Updated Wednesday, October 22, 2014 as of 9:52 AM ET

Covered Calls for Additional Retirement Income?

In early August, when Apple shares were trading around $96, listed call options with a $100 strike price and a mid-October expiration date were priced at nearly $2.80. Thus, a client holding 100 shares of Apple stock—a $9,600 value—could have sold (“written,” in options parlance) an option to buy the shares and pocketed a premium of almost $2,800, for an immediate return of about 3%. If that could be repeated for a string of two-month options, the annualized return from selling these so-called covered calls would approach 18%.

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Comments (7)
Fix the typo in the amount of premium collected - it is only 280 dollars, not 2800
Posted by Consumer A | Wednesday, August 20 2014 at 5:09PM ET
Check your math. One to many zeros.
Posted by MARK B | Wednesday, August 20 2014 at 5:26PM ET
First I would like to correct a "typo": when you sell a coll you are obligated to sell the underlying shares NOT TO BUY.
Investing should be a planned enterprise, so a covered calls strategy should be very well planned in all its aspects, especially although not limited to the required minimum return as well as the possible tax implications. If these aspects are taken into consideration and clearly explained to the client there should be no surprises, assuming the right stocks are selected. That is if the selected stock has strong underlying and even better if the company pays a dividend and the calls are written at the correct time interval and strike price it really does not matter if there is a dip in the stock price. The call money goes into the client account and a new call is written. Covered call writing is a grat strategy to increase income IF carefully implemented by a knowledgeable individual.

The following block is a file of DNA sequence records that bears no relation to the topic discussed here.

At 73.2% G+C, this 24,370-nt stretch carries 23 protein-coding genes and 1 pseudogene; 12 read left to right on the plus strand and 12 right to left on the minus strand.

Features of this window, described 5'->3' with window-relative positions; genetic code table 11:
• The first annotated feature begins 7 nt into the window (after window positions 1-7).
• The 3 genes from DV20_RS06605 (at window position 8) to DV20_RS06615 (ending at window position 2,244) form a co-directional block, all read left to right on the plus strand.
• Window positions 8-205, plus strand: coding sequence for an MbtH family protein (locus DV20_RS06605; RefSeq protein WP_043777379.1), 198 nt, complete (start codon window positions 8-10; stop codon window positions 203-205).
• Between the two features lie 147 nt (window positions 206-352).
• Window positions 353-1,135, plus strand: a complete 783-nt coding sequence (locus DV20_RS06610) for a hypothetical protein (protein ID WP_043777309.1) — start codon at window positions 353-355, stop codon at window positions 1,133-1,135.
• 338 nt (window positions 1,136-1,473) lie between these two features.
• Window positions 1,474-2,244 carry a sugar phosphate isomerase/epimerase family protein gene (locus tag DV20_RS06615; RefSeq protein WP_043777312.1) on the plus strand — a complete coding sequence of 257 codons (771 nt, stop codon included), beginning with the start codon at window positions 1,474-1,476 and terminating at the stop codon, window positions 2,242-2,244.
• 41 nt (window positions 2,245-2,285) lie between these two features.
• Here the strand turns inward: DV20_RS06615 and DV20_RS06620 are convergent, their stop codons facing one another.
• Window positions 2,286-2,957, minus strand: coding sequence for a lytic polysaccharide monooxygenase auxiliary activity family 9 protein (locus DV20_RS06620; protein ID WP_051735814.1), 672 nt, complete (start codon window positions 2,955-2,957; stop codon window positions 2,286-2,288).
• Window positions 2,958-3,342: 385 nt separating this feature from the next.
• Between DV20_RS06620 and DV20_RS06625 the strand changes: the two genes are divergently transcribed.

Posted by BILL D | Wednesday, August 20 2014 at 5:45PM ET
Advising retirees to trade covered calls comes with several caveats. Among these are to have a well-defined sell discipline. The idea that a dip in the stock price doesn't matter is not true. Yes, you can buy back the option and sell the stock. The spread between bid and ask tends to get quite wide when people are desperate to close out positions. You can get clobbered buying back the cal. When shares decline in value, the option premium on the next sale will be lower, reflecting the reduced share price. Before you know it, there's no income anymore.

Best to use this strategy in moderation -- outside the "red zone" 10 years before and after retirement.
Posted by Robert L | Wednesday, August 20 2014 at 5:58PM ET
Robert L. I do not agree with the argument you make: considering today interest rates what else is out there beside equities to provide income and protection from inflation?? Of course the choice of the appropriate companies to select is extremely crucial as is the allocation of funds.; Once these criteria are in place the covered call strategy is the only choice IF properly implemented. Let assume for instance that you recommended IBM to a client as part of a long term equity portfolio would you advise to sell the stock if it drops, no matter how much?? IBM today yields @2.4%; that is not enough to provide a satisfactory income, but if you add appropriately selected covered call the yield can almost double. Further if the stock price drops, I do not see any need to buy the call back and sell the stock; let the call expire worthless, pocket the premium and then write another call. If IBM stock rises very quickly the "in the money" call can always be rolled over at expiration as long s there is some premium in the call you sell compared to the one you buy. If the strategy is correctly implemented your clients will be VERY happy.
Posted by BILL D | Wednesday, August 20 2014 at 8:44PM ET
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